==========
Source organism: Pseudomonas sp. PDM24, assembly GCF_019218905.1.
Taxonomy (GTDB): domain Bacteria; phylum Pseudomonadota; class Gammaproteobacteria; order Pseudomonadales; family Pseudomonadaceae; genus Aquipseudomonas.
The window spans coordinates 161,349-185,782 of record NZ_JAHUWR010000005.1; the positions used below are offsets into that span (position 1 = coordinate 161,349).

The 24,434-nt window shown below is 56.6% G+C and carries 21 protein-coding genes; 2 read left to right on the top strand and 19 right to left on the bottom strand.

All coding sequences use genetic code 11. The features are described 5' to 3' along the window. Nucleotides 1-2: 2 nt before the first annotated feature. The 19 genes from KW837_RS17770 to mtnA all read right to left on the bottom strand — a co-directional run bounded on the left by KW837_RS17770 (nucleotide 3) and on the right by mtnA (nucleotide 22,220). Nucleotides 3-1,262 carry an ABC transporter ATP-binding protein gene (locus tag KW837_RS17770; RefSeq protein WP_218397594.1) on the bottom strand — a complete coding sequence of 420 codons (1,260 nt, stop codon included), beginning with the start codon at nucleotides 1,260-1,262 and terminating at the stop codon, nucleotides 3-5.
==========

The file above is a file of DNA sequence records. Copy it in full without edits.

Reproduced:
Source organism: Pseudomonas sp. PDM24, assembly GCF_019218905.1.
Taxonomy (GTDB): domain Bacteria; phylum Pseudomonadota; class Gammaproteobacteria; order Pseudomonadales; family Pseudomonadaceae; genus Aquipseudomonas.
The window spans coordinates 161,349-185,782 of record NZ_JAHUWR010000005.1; the positions used below are offsets into that span (position 1 = coordinate 161,349).

The 24,434-nt window shown below is 56.6% G+C and carries 21 protein-coding genes; 2 read left to right on the top strand and 19 right to left on the bottom strand.

All coding sequences use genetic code 11. The features are described 5' to 3' along the window. Nucleotides 1-2: 2 nt before the first annotated feature. The 19 genes from KW837_RS17770 to mtnA all read right to left on the bottom strand — a co-directional run bounded on the left by KW837_RS17770 (nucleotide 3) and on the right by mtnA (nucleotide 22,220). Nucleotides 3-1,262 carry an ABC transporter ATP-binding protein gene (locus tag KW837_RS17770; RefSeq protein WP_218397594.1) on the bottom strand — a complete coding sequence of 420 codons (1,260 nt, stop codon included), beginning with the start codon at nucleotides 1,260-1,262 and terminating at the stop codon, nucleotides 3-5.